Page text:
Many of you who have enjoyed visiting our telescopes in the city wonder
what it would be like away from the city. Folks who grow up and live in
Los Angeles rarely get to see a true dark sky.
We love to have people join us for dark sky excursions, but our favorite
location in the Colorado Desert south of Joshua Tree could be considered
"inhospitable" by many.
In less than two weeks, on April 10, we'll be having a dark sky event
with the Mojave National Preserve Conservancy. Free camping will be
available at the Black Canyon Group Campground, and the MNPC is planning
to provide drinks and light refreshments.
Mojave National Preserve is a beautiful place with fabulous dark skies.
We'll be bringing our biggest and best telescopes to introduce you to
the galaxy clusters of spring in the early evening, and the Milky Way
towards midnight. You can enjoy great desert walks during the day, and
starry skies through the night.
The event is listed here at the Mojave National Preserve web site:
On the site you'll see a link to Mike Cipra to RSVP if you'd like to
There's also a link to my blog about a previous trip to MNP last year
with a group of herpetologists:
The location is about 200 miles from our home in Monrovia, and is an
easy drive on good roads for the whole distance.
The weather is quite variable, and as always, if it's cloudy or too
windy we won't be able to set up telescopes. The odds are pretty good
to have clear dark skies. Be sure to bring warm clothing for the
evening in several layers. We always travel with hats and gloves even
for mid-spring observing.
Old Town Astronomers: http://www.otastro.org
It looks like we'll have clear skies tonight and tomorrow. We plan to
have telescopes in Old Town Pasadena tonight, and Old Town Monrovia
We'll have three targets: In the early evening the gibbous moon will be
out and Mars will be almost overhead. A little later in the evening
Saturn will be low in the east.
The air is not forecast to be very steady tonight, so we're not likely
to see much detail on Mars as it gets further away. We'll certainly give
it a shot though.
Look for us from about 7:00 'til 9:00 on both evenings. Friday night on
Colorado Blvd. near Delacey, wherever we find parking; Saturday night in
Monrovia at Library Park, on the corner of Lime and Myrtle.
Old Town Astronomers: http://www.otastro.org
My favorite planet is daring you to step outside and look at it this month!
It's easy to see from the city from now through July. In a dark sky, and
through a telescope you'll see subtle cloud bands of custard, butterscotch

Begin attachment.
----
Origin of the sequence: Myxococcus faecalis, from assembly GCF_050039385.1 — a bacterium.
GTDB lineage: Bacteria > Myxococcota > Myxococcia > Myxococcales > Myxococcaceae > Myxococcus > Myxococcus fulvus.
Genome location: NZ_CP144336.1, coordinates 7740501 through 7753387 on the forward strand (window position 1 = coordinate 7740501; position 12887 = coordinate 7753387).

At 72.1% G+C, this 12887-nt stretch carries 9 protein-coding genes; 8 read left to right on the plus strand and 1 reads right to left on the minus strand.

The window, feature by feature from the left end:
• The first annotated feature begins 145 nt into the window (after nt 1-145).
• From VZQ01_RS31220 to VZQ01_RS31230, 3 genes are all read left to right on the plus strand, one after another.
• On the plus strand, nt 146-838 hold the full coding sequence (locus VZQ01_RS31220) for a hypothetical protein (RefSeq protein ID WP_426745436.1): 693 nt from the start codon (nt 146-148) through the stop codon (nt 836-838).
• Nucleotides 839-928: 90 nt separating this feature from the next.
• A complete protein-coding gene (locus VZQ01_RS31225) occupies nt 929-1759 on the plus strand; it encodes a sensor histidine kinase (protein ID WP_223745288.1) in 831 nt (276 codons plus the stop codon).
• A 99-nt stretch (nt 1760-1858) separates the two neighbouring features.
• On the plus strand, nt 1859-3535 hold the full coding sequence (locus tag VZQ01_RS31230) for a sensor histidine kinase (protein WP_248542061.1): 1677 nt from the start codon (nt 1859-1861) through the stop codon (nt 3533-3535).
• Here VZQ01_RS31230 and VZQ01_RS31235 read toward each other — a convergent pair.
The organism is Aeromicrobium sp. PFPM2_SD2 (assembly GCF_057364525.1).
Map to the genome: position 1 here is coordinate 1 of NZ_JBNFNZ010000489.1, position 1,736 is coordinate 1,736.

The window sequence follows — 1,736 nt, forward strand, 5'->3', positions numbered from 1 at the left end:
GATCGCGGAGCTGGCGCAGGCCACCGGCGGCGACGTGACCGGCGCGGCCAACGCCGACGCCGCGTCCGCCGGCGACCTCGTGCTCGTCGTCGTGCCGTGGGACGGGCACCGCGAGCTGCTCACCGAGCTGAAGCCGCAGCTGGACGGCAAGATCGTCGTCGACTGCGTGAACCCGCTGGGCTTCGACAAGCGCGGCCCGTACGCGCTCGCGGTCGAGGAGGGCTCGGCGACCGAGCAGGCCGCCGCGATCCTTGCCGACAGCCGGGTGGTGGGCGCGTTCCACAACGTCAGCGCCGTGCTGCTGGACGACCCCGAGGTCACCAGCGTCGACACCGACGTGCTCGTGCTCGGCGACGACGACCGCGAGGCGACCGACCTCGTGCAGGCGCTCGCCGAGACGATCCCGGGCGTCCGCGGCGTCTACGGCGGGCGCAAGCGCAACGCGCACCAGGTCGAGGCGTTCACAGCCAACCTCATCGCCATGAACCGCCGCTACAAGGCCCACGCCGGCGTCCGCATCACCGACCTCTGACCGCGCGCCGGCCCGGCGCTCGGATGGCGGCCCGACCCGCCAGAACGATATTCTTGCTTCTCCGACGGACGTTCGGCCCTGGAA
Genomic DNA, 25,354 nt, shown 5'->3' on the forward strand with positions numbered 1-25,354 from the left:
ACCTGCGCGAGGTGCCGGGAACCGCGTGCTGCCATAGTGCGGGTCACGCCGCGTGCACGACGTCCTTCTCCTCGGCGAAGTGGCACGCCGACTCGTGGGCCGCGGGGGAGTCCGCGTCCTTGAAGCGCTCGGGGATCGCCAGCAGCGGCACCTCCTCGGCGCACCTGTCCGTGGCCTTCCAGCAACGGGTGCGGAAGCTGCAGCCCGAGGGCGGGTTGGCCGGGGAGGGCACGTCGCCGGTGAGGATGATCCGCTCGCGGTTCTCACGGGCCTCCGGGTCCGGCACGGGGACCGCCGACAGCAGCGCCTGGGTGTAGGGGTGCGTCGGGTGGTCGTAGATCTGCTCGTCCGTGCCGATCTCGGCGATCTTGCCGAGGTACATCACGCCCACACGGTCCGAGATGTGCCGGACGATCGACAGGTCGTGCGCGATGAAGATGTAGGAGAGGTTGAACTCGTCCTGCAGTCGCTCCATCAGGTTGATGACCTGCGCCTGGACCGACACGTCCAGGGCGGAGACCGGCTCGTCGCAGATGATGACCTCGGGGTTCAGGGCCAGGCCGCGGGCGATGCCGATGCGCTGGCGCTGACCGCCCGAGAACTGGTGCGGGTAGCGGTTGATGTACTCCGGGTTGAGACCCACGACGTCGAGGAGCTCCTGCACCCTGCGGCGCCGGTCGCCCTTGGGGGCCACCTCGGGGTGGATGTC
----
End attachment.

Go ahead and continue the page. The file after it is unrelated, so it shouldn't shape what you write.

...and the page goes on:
and hazelnut crème, and the wafer-thin ring bisects the planet, allowing you
to see its oblateness this month. What a tasty treat for your eyes!
So it should come as no surprise that the topic of my monthly podcast for
March 2010 is Saturn. But I also share the podcast with a challenging
object, the 13th magnitude (nearly as faint as Pluto) asteroid 21 Lutetia,
which is halfway between Saturn on the horizon and Mars (nearly overheard
and the color of a blood orange).
Here are several podcast viewing options:
Many formats, educational activities to compliment the podcast, plus
archives of all 33 podcasts back to April 2007
YouTube, favorite viewing method of my parents :-)
NASA podcast page, easy RSS feed, Itunes
We'll be showing off the lord of the rings April 2-3 in Monrovia and
Monrovia hopefully, after many rained out sidewalk astronomy nights.
For those interested in a getaway, we'll be heading to the desert Saturday
the 13th, weather permitting, undecided where, probably here:
http://www.otastro.org/chuckwalla.html for those who can drive 300 miles
round trip to see a planet. :-) The last 2 miles are a rutted dirt road not
suitable for large trucks and campers, and there are no facilities and it's
not that good for camping, but we love it.
For a little longer drive but a nature bonus, you can also join us April 10
at Mojave National Preserve for a star party hosted by the Mojave National
Preserve Conservancy at Black Canyon Group Campground. In addition to
Saturn, it's spring galaxy season! You will need to RSVP (but there is no
cost or anything) on the announcement page
There are plenty of closer-to-home spots to view Saturn than where we like
to go, beside the sidewalks of Pasadena and Monrovia. Many of the local
astronomy clubs have property or events. Pomona Valley, Riverside, Orange
and Ventura counties, Yucca Valley, and many points S and E plus the Los
Angeles amateur astronomers all hold viewing events each month. Griffith
Observatory would be an excellent spot, with star parties every month too,
usually on the same nights as our sidewalk astronomy. We all love to share
the best moon view on the same nights, and this month Saturn and Mars make
it a bonus!
Here's looking at you, Saturn!
Jane Houston Jones
Senior Outreach Specialist, Cassini Program
JPL - 4800 Oak Grove Drive, MS 230-205
Pasadena, CA 91109 818-393-6435
What's Up For March - Saturn Opposition, asteroid 21 Lutetia!